Parties moving closer on debt ceiling deal as talks drag on
Parties appeared to be making progress as negotiations stretched late into the night, but difficult issues remain
Negotiators working to hash out a deal to raise the debt limit were getting closer to agreement late Thursday on a framework that could potentially lift the nation's borrowing cap until sometime in 2025 and set appropriations caps for the next two fiscal years.
A source familiar with the talks said the package would provide enough borrowing authority to last two years, which GOP lawmakers said earlier Thursday would require something on the order of $3.5 trillion to $4 trillion.
Two years of discretionary caps would be less than the 10 years House Republicans wanted and included in their debt limit bill that passed last month. The total amount of fiscal 2024 appropriations was still in flux, but the topline was likely to be close to a freeze at current-year levels — rather than the 8 percent cut Republicans sought. But spending would grow just 1 percent the following year, in line with the GOP bill.
Talks remained fluid as negotiators worked into the night Thursday. They were scrambling to assemble a deal that could win bipartisan support and become law ideally by June 1 — the earliest “x date” for when the government may be unable to pay all its bills without more borrowing authority, according to Treasury Secretary Janet L. Yellen.
Rep. Garret Graves, R-La., said leaving Speaker Kevin McCarthy’s office just before 7:30 p.m. Thursday night that progress was “slow,” specifically calling out the White House for refusing to negotiate on work requirements for certain federal safety-net programs.
“You’re actually prioritizing paying people taxpayer funds to not work, and you’re putting at risk … funds for Medicare and Social Security for seniors,” he said. “I mean, this is just a crazy calculation at this point.”
Graves, one of McCarthy's top deputies in the talks, said negotiations would continue but there remain significant differences. “We have a lot of hangups, but [work requirements] is one of the big issues we're dealing with,” he said.
As McCarthy was leaving the Capitol shortly after 6 p.m., he said there was no deal yet but that he's staying in town to keep working into the weekend.
"We've worked throughout the day, and we'll continue to work to try and solve the problem, but there is no agreement," McCarthy said. Hours earlier, the House wrapped up votes for the week and members left for their districts and various Memorial Day weekend events.
Within the appropriations caps, the exact split between defense and nondefense programs was still in dispute, according to another source briefed on the discussions. This person also cautioned that a final decision on a two-year debt limit increase had not been made. Some of the details were reported earlier by The New York Times.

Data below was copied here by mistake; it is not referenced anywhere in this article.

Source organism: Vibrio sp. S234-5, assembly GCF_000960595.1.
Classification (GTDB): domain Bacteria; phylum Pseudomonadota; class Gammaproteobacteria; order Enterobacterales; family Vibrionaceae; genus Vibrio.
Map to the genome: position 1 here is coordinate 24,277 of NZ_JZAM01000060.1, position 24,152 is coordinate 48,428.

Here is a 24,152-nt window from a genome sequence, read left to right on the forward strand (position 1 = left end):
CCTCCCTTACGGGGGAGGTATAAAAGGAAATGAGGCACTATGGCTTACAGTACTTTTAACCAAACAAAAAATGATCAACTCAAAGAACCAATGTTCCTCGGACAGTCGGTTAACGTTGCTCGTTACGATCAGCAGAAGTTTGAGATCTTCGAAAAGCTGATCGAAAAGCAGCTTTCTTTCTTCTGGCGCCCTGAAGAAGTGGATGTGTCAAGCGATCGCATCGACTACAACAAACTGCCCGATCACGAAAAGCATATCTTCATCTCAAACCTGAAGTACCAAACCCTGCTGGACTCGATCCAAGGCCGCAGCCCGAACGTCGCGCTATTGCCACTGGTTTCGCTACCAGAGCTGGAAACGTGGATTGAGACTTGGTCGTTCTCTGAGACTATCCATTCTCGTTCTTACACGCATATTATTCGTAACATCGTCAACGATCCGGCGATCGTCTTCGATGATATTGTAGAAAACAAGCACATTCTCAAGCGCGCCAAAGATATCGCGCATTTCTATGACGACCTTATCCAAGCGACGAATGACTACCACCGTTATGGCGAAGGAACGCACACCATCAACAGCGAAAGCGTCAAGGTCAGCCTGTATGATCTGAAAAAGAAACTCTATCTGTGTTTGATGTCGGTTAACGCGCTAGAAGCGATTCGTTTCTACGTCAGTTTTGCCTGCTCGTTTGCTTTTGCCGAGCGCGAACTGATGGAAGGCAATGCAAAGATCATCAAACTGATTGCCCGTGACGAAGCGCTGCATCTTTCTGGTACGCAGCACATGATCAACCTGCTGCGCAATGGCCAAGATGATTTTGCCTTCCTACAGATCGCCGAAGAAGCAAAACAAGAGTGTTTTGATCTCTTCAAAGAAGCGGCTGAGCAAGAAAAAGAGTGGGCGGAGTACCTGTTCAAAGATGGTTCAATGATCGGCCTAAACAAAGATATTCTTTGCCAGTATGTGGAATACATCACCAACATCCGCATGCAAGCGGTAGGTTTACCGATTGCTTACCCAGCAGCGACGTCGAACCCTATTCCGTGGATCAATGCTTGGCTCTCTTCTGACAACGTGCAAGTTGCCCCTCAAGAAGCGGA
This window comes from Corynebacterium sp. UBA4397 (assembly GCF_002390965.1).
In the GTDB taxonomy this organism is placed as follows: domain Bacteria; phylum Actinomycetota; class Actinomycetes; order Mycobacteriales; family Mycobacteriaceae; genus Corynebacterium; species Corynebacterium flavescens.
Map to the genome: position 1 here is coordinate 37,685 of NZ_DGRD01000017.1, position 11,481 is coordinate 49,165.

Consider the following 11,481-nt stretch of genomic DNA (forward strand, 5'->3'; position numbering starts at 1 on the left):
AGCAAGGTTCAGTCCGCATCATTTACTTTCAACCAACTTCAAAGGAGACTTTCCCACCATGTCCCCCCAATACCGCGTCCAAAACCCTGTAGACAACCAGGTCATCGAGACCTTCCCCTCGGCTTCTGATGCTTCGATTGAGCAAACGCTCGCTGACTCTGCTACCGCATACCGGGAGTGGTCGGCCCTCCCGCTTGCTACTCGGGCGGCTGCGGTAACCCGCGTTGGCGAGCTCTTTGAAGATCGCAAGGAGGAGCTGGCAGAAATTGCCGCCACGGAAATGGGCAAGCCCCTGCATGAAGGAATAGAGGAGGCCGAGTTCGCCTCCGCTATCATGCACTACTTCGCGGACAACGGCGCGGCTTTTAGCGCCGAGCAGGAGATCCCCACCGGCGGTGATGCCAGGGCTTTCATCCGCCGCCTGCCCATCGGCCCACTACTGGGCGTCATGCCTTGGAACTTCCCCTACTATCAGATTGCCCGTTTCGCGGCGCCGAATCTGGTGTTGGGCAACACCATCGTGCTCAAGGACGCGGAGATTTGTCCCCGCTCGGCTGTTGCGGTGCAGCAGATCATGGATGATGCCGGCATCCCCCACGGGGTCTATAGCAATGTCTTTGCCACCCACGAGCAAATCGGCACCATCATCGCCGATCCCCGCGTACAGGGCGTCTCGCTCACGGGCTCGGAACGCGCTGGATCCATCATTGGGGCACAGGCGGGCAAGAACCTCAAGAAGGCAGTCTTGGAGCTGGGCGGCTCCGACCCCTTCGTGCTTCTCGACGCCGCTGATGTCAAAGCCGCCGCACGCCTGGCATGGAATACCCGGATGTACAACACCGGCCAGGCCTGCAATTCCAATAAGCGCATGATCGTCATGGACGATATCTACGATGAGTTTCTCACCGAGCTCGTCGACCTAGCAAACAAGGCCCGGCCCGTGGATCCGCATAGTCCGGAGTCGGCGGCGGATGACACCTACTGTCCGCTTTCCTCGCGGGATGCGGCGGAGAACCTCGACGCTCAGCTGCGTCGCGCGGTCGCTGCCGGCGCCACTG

But the leading option as of late Thursday was to boost military and veterans programs in line with President Joe Biden's new budget request, while cutting other nondefense accounts somewhat — roughly to fiscal 2022 levels but adjusted for inflation.
To shield some programs from further cuts, negotiators were moving to shift roughly around $10 billion from mandatory IRS enforcement funds appropriated in last year's budget reconciliation package to other domestic accounts. That's a much smaller cut to IRS funding than Republicans were seeking, but it would cost less in terms of lost revenue, and still gives them a win on one of their top legislative priorities.
Rescissions of unspent pandemic aid and potentially classifying additional veterans health care funds as mandatory spending, taking it out from under the appropriations cap, were also under discussion to soften the blow on nondefense accounts. But nothing had been decided, and a final agreement could still take days to reach.
House Financial Services Chairman Patrick T. McHenry, R-N.C., one of McCarthy’s top proxies in the talks, has in his daily interactions with reporters tried to tamp down optimism that a deal was near. But Thursday morning after emerging from a meeting in McCarthy’s office, he offered what passes for hopeful commentary.
“I’m not a pessimist at the moment,” McHenry said. “The work that we’re doing centers on a shorter and shorter range of issues.”
He repeatedly declined to give a timeline for a deal, however, and earlier in the day he was more pessimistic, saying reaching agreement by this weekend "looks very difficult."
'Idiotic' and 'un-American'
Members of the hard-line conservative House Freedom Caucus on Thursday were already up in arms, arguing what they’ve heard so far signals McCarthy and his team haven’t extracted enough concessions from Biden.
The House GOP-drafted debt ceiling bill offered only a $1.5 trillion debt limit increase, good through next March at the latest, giving Republicans an election-year shot at extracting more concessions. And it would have produced nearly $5 trillion in deficit reduction over the next 11 years, likely far more than the emerging compromise would.